Ray: Yeah, the book is a must, even on top of the movie. Movie was great for atmosphere, but the book has so much more.

Pete: Don't get me started ;) Modern politics is nothing short of Orwellian. It really does simply redefine words to suit their own purpose. They did it with Liberal, Socialist, Patriotic, even 'American' : all redefined to have the connotation empower a political end. I don't see how a health care plan that forces people to buy private company products can be considered 'socialist', it is practically the polar opposite of socialist. The only thing that matters to politicians anymore is the perpetuation of power: the exact same goal of the party in 1984.

LL: Nice to see so many who recognize this.

Thelmaz: Thank you!

Alfrik said...

The war for Water is on the horizon, be very afraid! We will nation build around large lakes, inland areas will be abandoned.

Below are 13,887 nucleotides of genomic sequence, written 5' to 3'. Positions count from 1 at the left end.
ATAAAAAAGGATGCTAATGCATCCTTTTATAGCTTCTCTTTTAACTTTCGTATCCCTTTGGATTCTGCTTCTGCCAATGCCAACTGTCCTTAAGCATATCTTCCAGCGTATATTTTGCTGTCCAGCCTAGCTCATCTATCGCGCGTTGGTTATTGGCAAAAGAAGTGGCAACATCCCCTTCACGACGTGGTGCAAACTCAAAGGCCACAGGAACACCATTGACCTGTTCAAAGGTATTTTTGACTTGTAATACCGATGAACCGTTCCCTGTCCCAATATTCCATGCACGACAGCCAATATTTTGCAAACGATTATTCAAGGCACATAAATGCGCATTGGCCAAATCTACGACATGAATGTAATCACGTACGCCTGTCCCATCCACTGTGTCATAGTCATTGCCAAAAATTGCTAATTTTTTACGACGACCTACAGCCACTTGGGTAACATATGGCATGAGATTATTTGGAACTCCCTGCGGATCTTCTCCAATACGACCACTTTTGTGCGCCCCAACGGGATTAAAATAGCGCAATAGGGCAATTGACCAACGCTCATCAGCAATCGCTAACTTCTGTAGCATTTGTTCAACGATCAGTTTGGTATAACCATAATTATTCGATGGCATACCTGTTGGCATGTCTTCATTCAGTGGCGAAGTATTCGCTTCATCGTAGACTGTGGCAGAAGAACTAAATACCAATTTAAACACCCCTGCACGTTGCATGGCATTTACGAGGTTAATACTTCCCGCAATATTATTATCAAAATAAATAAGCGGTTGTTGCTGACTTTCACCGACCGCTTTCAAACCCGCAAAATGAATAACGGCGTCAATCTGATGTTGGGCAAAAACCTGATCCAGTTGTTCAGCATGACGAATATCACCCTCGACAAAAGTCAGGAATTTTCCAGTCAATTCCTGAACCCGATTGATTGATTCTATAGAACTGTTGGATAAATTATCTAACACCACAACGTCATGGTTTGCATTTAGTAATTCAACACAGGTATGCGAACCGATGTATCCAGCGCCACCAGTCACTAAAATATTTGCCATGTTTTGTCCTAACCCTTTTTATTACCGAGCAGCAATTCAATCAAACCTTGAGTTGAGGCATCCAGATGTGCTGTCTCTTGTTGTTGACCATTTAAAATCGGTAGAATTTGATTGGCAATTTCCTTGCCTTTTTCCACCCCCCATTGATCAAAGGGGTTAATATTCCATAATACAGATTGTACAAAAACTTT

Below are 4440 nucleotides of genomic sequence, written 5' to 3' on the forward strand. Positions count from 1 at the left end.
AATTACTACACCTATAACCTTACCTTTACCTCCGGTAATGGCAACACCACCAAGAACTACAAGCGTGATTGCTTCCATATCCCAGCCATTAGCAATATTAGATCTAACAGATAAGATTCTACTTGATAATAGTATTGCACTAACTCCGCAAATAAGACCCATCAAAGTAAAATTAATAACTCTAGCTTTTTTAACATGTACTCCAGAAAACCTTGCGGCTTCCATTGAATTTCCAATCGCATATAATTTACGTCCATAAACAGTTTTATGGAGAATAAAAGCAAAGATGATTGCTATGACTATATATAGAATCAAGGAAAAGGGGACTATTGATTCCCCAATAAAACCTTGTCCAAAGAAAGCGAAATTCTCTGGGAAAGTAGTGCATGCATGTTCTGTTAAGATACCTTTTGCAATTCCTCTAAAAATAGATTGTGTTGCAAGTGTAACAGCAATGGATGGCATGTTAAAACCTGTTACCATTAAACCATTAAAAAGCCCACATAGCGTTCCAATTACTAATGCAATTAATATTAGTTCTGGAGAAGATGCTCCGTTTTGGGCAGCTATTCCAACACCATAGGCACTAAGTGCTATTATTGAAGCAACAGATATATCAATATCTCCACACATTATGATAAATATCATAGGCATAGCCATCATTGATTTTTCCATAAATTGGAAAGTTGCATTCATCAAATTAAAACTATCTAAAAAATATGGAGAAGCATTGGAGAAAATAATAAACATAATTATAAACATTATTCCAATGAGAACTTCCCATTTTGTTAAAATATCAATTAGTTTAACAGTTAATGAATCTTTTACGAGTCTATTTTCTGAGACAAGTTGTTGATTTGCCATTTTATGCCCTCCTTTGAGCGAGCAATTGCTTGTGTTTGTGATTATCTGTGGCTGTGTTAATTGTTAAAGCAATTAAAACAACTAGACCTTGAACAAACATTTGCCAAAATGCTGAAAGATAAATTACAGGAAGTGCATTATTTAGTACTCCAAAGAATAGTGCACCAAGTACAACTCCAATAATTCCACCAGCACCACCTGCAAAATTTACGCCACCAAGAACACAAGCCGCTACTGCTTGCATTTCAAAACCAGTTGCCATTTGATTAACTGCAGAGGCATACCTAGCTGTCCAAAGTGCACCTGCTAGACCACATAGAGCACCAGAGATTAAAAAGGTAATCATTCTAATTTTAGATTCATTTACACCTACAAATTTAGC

Then again they found that under ND there is a veritable ocean of oil to be fracked out.......

Blah, need another beer.

Mr. Lee said...

Just got back from a 3 day conference in Basingstoke, and was able to start/finish this book in that time!

Have to say it was pretty creepy book, and the parallels to real life can be seen easily..

As far as gaming ideas.. I think its PnP RPG fluff at the moment, but I could see a good skirmish setting for like infinity or necromunda perhaps to work for this.. dunno.. if I think too much on it, I might disappear so.. do I risk it? Will I be taken to Room 101? Will O'Brian come for me? And do I need to really drink the Victory Gin?

Thanks for the recommendation though.. really great book!

Laughing Ferret said...

Alfrik: yeah, the war for water will be a scary day. Amazing how short sighted our species is. We didn't start out with a polluted planet chocking to the brim with human beings, we did that all on our own.. just stupid.

Mr.Lee: glad you got a chance to read it! Oh, the description of the oily gin was stomach turning. To this day I've never even tried gin, due to this book.